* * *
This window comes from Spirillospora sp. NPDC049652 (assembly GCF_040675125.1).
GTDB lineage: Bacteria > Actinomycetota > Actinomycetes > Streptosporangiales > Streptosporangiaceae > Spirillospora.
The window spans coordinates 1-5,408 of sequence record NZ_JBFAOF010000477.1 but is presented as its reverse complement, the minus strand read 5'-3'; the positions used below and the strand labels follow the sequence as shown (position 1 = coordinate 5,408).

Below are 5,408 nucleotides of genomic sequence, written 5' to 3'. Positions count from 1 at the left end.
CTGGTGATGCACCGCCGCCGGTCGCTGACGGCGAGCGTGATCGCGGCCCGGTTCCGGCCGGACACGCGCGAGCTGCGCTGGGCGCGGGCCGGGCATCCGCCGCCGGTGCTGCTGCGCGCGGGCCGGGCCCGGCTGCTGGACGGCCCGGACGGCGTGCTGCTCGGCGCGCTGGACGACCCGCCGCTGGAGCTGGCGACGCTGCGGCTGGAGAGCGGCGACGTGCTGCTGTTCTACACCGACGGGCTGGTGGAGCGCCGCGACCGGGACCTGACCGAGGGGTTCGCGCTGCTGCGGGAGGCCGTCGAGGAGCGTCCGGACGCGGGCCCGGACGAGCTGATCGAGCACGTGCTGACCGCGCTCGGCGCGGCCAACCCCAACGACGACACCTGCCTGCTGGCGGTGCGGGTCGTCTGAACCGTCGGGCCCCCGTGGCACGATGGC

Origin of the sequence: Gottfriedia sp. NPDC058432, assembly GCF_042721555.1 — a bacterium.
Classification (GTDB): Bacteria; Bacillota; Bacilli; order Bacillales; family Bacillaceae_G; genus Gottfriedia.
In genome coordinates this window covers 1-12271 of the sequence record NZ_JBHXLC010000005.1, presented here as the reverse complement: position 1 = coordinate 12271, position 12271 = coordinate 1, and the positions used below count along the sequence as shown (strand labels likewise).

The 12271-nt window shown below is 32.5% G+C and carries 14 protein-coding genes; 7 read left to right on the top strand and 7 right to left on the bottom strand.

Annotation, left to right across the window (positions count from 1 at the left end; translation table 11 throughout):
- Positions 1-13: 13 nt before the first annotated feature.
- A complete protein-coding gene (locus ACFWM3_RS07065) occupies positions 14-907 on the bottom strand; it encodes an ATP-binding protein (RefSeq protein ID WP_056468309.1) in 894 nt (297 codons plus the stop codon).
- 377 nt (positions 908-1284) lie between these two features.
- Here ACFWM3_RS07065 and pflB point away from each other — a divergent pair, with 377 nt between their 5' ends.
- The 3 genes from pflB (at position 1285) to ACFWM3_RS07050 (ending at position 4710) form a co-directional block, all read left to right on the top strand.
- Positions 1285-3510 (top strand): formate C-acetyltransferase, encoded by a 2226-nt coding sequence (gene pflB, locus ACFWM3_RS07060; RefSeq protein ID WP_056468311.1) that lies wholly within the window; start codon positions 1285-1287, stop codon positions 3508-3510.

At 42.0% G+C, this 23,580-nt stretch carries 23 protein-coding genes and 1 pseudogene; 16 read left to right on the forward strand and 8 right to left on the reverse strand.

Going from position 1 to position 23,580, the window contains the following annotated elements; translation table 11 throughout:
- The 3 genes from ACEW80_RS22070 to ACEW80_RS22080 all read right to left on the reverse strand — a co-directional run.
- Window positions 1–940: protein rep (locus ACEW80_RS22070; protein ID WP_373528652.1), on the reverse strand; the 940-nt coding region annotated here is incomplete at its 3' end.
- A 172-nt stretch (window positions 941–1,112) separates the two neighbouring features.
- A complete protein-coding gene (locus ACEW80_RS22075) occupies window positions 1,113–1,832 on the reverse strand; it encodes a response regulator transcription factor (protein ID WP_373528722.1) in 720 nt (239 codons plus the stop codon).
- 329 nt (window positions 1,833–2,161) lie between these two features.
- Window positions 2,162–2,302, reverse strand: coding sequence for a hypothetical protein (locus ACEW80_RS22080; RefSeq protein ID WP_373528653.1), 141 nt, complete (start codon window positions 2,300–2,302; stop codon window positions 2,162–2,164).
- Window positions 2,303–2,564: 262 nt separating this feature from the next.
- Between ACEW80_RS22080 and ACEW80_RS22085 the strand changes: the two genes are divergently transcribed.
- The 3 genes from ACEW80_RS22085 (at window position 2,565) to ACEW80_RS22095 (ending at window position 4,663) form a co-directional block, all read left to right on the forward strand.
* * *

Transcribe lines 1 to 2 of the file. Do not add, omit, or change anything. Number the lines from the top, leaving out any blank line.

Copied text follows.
This window comes from Spirillospora sp. NPDC049652 (assembly GCF_040675125.1).
GTDB lineage: Bacteria > Actinomycetota > Actinomycetes > Streptosporangiales > Streptosporangiaceae > Spirillospora.